In a practical context, the distinctions that have to be made are between making “fair” choices to collect the same amount of revenue as is collected now and making “fair” choices to distribute additional taxes (e.g., to close the budget gap described in this report). In raising an unchanged level of revenue, some people want a tax system that is more progressive, that is, that places greater burdens on those at higher incomes. Other people want less progressivity. One argument for changing the tax system but not changing its current level of progressivity is that this approach would minimize the number of “winners” and “losers” from the tax change. Also, taxpayers have made long-term commitments—borrowing money to buy homes or invest in their own businesses, for example—and increasing their taxes in the short run is unfair or, at least, painful.

When the goal is to increase the overall amount of revenue, however, fairness issues are more contentious. Furthermore, there is no clear and simple benchmark—such as maintaining the current distribution of burdens—that can be used as a starting point for public debate.

In this chapter generally, the committee models either the current tax law or a simplified alternative with tax rates chosen to replicate the level and distribution of revenues of the current law and then increases revenues by simply increasing all tax rates proportionately. Such an approach holds no particular claim to superiority and in an actual legislative process surely would be challenged from all sides. However, we find it a straightforward starting place for the kind of discussion that this report seeks to begin and support.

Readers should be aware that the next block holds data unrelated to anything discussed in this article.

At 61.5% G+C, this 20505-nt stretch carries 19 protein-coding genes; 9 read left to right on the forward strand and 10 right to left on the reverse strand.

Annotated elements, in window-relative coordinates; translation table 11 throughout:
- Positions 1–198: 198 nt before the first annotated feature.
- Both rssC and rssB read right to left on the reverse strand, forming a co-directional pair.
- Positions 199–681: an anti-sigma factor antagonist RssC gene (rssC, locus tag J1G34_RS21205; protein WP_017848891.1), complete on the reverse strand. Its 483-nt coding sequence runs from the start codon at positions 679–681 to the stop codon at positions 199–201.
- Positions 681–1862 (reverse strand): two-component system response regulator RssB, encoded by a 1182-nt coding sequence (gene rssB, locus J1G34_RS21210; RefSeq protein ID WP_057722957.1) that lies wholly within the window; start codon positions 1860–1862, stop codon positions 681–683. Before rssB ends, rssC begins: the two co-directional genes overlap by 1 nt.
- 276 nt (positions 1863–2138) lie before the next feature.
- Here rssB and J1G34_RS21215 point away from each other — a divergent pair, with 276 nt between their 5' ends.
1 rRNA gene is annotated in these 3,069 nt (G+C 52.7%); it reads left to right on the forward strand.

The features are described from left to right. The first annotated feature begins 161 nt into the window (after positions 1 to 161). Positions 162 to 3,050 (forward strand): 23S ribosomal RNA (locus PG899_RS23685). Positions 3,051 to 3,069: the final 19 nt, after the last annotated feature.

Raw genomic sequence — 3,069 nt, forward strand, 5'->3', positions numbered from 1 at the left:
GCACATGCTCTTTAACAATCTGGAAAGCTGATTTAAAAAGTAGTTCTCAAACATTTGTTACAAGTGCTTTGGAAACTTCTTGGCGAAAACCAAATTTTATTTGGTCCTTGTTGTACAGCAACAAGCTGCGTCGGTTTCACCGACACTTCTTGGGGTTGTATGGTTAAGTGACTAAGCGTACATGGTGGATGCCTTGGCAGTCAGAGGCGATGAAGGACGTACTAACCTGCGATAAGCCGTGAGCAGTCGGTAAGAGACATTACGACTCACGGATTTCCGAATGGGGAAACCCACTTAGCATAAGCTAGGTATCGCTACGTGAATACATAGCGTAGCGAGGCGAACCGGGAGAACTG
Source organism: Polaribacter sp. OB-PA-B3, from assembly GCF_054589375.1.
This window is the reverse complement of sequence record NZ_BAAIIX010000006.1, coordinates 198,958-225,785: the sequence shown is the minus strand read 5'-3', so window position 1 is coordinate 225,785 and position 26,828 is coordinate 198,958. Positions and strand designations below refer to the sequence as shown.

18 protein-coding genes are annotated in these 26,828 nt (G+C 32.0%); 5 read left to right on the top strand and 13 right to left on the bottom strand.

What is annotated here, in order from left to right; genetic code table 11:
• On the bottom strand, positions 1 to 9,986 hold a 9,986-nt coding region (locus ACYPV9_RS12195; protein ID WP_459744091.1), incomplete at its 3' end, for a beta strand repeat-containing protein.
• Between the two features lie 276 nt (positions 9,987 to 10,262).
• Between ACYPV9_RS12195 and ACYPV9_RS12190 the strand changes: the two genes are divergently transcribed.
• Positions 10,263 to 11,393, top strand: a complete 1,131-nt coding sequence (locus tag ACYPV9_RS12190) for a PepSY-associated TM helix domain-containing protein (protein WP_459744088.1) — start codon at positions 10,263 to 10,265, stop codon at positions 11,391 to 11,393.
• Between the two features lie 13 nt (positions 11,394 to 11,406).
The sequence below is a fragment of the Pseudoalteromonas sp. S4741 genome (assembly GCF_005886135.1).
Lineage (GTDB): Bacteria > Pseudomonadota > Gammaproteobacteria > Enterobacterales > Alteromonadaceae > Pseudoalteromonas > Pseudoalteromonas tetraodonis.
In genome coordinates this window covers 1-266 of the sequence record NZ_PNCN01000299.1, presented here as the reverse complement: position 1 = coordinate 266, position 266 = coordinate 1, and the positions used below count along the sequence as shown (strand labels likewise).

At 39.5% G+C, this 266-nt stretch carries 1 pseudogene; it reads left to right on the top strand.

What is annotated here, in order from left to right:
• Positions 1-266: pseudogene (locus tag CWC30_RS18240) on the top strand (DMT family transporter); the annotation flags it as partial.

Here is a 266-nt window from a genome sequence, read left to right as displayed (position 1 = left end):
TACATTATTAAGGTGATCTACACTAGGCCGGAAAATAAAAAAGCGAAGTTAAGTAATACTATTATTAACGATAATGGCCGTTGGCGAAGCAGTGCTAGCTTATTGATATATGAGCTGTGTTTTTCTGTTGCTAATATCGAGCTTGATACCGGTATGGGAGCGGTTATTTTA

There are practical choices that may conflict with some conceptions of fairness. One issue, noted above, is the international competition for investment on the basis of after-tax income from investments. If international competition—whether arguably efficient or a shortsighted “race to the bottom”—forces lower taxes on incomes from capital, that would tend strongly toward the perhaps-unintended consequence of reducing the progressivity of the tax system.

Another issue is the current negative income tax burden on comparatively low-wage workers. (That is, because of “refundable” credits—discussed below—many low earners receive checks rather than paying taxes through withholding or otherwise.) In the 1960s and early 1970s, some argued for increasing the personal exemption and standard deductions to cut the tax burden for families with poverty level incomes, and, at the same time, to reduce the administrative and compliance burden on those families and the IRS by eliminating the obligation to file a return. In the mid-1970s, however, this approach was expanded with the introduction of “negative income taxes,” in the form of the Earned Income Tax Credit (EITC). The EITC eliminated the burden of the Social Security payroll tax for poor families, and provided a kind of wage supplement that did not



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